One of Audition’s most powerful features is its Favorites, which let you set up macros that perform a series of common operations on wave after wave, such as normalizing or converting to stereo. The History panel lets you undo or redo previous actions. In tandem with Favorites is Batch Processing, which lets you perform tricks like matching up an entire group of clips to broadcast regulation standards, or analyze the frequency and even phase of recordings—this would have saved me a ton of time on some older video game sound design projects I worked on years ago.
For audio restoration, Audition offers several powerful tools in the box. Probably the most important here is Noise Reduction, which does what it says on the tin. It’s not as simple as selecting it and pressing a button, but that makes it all the more powerful. Say you’ve got a narration clip; by clicking on it and bringing up the Spectral Frequency panel, you can use it to find and capture a noise print (typically way up in the treble range) that it can pick up in between spoken words or phrases, or even “room tone” that’s a signature of the room you’ve recorded in. Then, before applying noise reduction, Audition lets you preview the amount of noise reduction, adjusting it with a slider as you go as well as tweaking some other parameters to reduce any unwanted artifacts for the best possible sound quality.
A common trick here is to do several light passes, rather than one heavy-handed one, just like with applying compressor plug-ins to recorded music tracks. The Sound Remover tool is another winner; you can get transparent results using it to remove an errant bump, paper shuffling, or even a car alarm from an otherwise perfect take.
For “topping off” your audio clips and getting them to sit just right in a final video project or podcast, as well as ducking music when appropriate to spotlight voiceovers, Audition truly excels. The program also makes it easy to export broadcast-ready audio in a variety of formats to comply with loudness standards in film, television, commercials, and radio around the world.
Scoring and Music Production
Audition comes bundled with several thousand royalty-free loops and over 10,000 sound effects to get you started with post-production. Audition also offers a Remix tool for music that attempts to automate cutting new versions of a song without having to send it to an actual remixer or mix engineer for changes. It lets you adjust a song’s target duration to get exactly the right cut. Say you shorten the song by 30 seconds; the Remix tool will literally go in and adjust the segments of the song and transition them in a way that resembles splicing tape, and that’s pretty much seamless to the listener assuming it’s not a song most people recognize. You can customize the splices by telling it to favor shorter segments with longer transitions or vice versa. More importantly, the program can be configured to favor rhythm (timbre) elements so that the beat always stays locked when necessary, or favor harmonic structure when it’s a group of vocalists or stringed instruments playing that don’t have an easily discernable beat attached.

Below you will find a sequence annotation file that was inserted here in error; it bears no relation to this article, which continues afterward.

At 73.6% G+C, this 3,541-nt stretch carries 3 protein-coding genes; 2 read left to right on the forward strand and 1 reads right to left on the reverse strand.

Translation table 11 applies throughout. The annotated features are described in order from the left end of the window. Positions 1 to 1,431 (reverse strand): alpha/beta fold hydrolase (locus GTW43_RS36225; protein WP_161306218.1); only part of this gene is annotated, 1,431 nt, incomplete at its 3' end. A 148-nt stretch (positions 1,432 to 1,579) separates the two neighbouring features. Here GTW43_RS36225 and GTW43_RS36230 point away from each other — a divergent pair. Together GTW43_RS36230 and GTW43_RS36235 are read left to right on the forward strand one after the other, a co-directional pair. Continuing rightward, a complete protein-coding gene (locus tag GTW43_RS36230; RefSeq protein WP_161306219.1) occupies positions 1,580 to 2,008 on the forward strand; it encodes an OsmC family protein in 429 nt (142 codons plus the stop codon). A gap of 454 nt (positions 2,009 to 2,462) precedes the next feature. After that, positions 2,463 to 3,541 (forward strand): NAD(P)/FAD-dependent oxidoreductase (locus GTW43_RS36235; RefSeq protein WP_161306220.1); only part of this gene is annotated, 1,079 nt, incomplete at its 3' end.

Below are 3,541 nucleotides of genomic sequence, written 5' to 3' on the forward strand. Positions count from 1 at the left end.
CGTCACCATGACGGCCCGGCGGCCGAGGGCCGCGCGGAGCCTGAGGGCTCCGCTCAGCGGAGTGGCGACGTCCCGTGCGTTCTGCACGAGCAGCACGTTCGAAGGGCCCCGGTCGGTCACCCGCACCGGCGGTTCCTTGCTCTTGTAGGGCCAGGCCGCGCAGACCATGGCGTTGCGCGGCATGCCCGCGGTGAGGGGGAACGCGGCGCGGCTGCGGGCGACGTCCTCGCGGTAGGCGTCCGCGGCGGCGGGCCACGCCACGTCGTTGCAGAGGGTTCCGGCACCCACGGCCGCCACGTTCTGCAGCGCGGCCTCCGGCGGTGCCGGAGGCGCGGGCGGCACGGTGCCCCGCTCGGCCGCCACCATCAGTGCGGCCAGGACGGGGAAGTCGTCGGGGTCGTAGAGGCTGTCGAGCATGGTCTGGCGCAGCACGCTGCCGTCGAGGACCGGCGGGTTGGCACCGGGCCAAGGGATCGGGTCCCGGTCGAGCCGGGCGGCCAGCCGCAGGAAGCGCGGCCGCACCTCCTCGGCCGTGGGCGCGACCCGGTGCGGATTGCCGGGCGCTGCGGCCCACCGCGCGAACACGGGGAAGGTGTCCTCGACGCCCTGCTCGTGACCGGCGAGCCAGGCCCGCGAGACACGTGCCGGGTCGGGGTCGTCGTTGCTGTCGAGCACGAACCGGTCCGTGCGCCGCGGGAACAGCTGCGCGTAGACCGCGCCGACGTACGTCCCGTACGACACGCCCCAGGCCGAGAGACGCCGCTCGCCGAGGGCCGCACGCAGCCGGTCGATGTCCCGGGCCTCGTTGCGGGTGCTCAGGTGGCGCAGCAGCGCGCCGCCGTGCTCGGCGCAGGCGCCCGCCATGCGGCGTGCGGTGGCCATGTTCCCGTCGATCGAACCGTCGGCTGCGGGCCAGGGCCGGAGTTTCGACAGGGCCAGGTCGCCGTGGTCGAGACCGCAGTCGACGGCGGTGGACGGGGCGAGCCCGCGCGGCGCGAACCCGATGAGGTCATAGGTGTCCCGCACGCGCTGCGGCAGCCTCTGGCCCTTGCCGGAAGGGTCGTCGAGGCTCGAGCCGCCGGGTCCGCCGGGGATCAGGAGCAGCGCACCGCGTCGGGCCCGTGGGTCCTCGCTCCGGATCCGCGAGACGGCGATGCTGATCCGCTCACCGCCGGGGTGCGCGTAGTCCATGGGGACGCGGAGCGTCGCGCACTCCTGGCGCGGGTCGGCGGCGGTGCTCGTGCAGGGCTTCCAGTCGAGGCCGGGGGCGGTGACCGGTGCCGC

All told, I find the Remix tool great for library tracks you’re not super-particular about or custom music composed for a particular project. But having worked on the other side of this as a composer for years, I’d still say just ask the composer for their opinion and possibly an extra cut of the song at a different length, if it’s possible within the parameters of your contract with them.
It’s the rest of the music support tools that give me pause in recommending Audition as a do-it-all audio editor. If you’re coming from Avid’s Pro Tools or another DAW, note that Adobe doesn’t bundle any software instrument libraries with Audition. There’s no score editor, and not even internal MIDI support, aside from a basic ReWire hookup to external apps like Ableton Live or Propellerhead Reason.
A decade ago, this would have made some sense, as many people hooked together Avid Pro Tools and Logic, Reason and Digital Performer, or other combinations of environments that excelled at different tasks. The idea would be that you’d run virtual instruments in one program and use the more robust recording or mixing facilities in the other.
Now that every major DAW offers comprehensive audio and MIDI recording features, I wouldn’t recommend paying this much for an audio workstation without any music-related facilities included. You could argue that this isn’t part of Audition’s intended mission, but at its price level, the omissions are harder to forgive given its other scoring and post-production facilities. Audition can help score video, but, aside from the aforementioned Remix tool, it generally assumes the music is done already.
That said, if you’ve already got Audition for other reasons and want to use it to record a band, you certainly can. You can even pitch-correct vocals and master the track with the included multi-band compressor and limiter. But I wouldn’t recommend buying Audition if composing music or recording your next album is the goal. You’d be better served by our Editors’ Choices Apple Logic Pro X$199.99 at iTunes Store or Pro Tools. And there are always third-party add-ons like Izotope Rx for restoring audio in another DAW, should you need similar tools to what Audition offers for other kinds of projects.
A Focused Audio Editor
Adobe bills Audition as “designed to accelerate video production workflows and audio finishing,” and that’s really its key market. If you’re a podcaster or video editor looking for a complementary product to beef up the audio in your projects, or especially if you work with (and are already paying for) other top-level Adobe software like Premiere or Photoshop, Audition is a natural fit. It even sends audio between Audition and Premiere, instead of forcing you to do cumbersome bounces each time; workflow enhancements like this amp up the value of the full CC subscription. In my tests, I also found Audition to be the ideal step up from Audacity or GarageBand when recording podcasts as well.
Adobe Audition is a 4-star product for those who are working in